attorneys or union representatives. The last two seats would be reserved for
the industry itself: one representative of the fast-food corporations (like the
McDonald’s Corporation and Yum! Brands, the parent company of Taco Bell, KFC,
and Pizza Hut) and one for the franchisees who own their restaurants. But far
from creating a detached observer of industry malpractice, the bill would also
require state regulators to take action against any individual company the
council found to be in violation of its standards. It’s a model that has
precedent in Europe, where “sectoral bargaining” is a common means of securing
labor rights for workers within an entire industry, regardless of their
employer.

California
is a natural place to test a novel approach to regulating fast food. In the
postwar years, an affinity for public investment allowed for the
lightning-fast conversion of much of the state’s deserts and farmland into
suburbia, paving the way for the first restaurant chains dedicated entirely to
car-bound customers, including McDonald’s, Carl’s Jr., Taco Bell, In-N-Out, and
Jack in the Box—all of which opened their first locations in the state’s newly
transformed landscapes. Decades later, a propensity for government involvement
now registers in the form of veto-proof Democratic supermajorities in both
chambers of the state legislature, which make it possible to enact the kind of
ambitious legislation progressives in the U.S. Congress can only dream of. A.B. 257
came up for consideration last year,
failing
by just three votes, but when an amended version is expected to go up for a
vote this week, it is likely to sail through the state assembly. (Per the
legislature’s rules, the lower house must vote on the bill by the end of the
month for it to be considered this year.) A robust network of activists across
California has also made the state a front line for the fast-food labor
movement. In 2016, Fight for $15 activists secured the nation’s first statewide
$15 minimum wage.

While
groundbreaking in national terms, a council to police the fast-food industry
wouldn’t be completely out of the norm in technocratic California. As A.B. 257’s
backers point out, the state has maintained other councils to monitor threats
to coastal waters and guide its energy planning since the 1970s. These bodies
serve as platforms for regulators, lawmakers, and subject experts, giving groups time and space to get to know each other, share their worries, and hash
out a response. A fast-food industry council would have a similar composition but with workers and their advocates instead of doctorate-holding scientists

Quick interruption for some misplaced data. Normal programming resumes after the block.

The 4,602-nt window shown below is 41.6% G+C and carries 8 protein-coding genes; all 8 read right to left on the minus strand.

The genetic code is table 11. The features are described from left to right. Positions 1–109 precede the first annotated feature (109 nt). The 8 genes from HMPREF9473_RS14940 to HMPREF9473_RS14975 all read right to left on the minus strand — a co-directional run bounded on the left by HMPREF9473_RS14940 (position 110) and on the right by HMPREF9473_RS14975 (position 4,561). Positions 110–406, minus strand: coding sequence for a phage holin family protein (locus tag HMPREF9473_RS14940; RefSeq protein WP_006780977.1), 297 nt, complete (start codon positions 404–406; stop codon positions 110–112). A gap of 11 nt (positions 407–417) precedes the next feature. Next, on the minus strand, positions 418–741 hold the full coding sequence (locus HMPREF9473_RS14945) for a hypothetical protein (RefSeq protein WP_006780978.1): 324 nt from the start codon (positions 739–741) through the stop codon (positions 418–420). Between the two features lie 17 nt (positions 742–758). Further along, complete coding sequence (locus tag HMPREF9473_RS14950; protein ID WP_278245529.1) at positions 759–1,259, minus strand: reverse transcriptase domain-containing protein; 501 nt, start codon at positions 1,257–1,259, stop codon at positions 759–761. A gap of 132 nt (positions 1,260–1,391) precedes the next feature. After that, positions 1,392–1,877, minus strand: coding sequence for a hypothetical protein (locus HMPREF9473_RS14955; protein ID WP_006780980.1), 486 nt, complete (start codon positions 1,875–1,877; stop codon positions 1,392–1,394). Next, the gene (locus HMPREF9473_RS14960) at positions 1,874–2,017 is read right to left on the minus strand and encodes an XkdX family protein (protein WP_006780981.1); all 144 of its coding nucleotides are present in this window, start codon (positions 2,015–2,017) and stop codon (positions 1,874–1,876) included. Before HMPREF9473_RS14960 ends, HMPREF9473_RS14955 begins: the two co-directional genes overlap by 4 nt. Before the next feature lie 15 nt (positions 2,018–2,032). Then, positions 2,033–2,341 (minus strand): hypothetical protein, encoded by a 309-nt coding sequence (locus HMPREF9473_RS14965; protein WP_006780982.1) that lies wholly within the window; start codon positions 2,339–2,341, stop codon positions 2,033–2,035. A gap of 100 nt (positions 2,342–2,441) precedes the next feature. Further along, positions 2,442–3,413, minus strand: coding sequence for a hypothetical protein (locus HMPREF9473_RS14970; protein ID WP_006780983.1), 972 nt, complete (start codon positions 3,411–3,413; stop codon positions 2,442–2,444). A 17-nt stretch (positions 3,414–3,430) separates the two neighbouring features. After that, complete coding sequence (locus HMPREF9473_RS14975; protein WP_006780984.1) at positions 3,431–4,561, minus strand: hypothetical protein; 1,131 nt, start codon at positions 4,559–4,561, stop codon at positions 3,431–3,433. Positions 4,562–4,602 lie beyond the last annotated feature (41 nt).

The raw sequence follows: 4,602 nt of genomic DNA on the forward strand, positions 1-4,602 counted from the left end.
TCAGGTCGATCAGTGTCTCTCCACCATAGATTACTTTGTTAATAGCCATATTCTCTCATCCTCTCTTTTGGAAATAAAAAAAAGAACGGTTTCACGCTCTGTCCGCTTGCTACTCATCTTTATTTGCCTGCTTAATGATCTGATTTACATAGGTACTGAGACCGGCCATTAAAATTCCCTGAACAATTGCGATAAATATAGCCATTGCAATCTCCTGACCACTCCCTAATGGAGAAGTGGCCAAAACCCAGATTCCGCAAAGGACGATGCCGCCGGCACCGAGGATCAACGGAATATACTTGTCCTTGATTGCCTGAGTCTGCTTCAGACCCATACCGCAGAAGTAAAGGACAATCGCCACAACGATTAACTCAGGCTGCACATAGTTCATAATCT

serving as the resident specialists.

If
the bill passes, the hope is that such a council, alongside other, regional
councils around the state, could keep regulators apprised of the ever-changing
face of abuse in the fast-food industry and hold fast-food companies and their
franchisees to account. Giving workers a place to negotiate with the industry would mean they could effectively demand the kinds of basic necessities they are
typically denied, such as more security cameras in
crime-prone
stores
and high-quality
masks.

Umel
says the bill isn’t a departure from the movement’s central ambitions but a
realization of its original goals. “It’s always been about giving workers a
seat at the table, holding large-scale corporations accountable who have been
skirting responsibility and refusing to meet with workers,” she says of Fight
for $15. “If progressive lawmakers want to continue to lead the way, they have
to stand up for fast-food workers.”


Fast
food’s assiduous negation of worker autonomy hardly makes it unique among
service sector industries. Amazon is
notorious for deploying technologically advanced monitoring systems that penalize warehouse staff for pausing too long between scanning packages and
drivers for venturing off their preassigned routes. Walmart has
patented surveillance equipment to monitor the sounds of check stands to track
employee performance. But the dual-ownership structure that made fast food’s
rapid expansion across America possible in the twentieth century has long since
given the industry a unique advantage in exploiting its workers. Most fast-food
restaurants in America are owned not by the corporations whose names you see in
commercials but by independent businesses that carry their likeness under a
franchise agreement. The arrangement allows fast-food corporations like
McDonald’s Corporation and CKE Restaurants, the parent company of Carl’s Jr.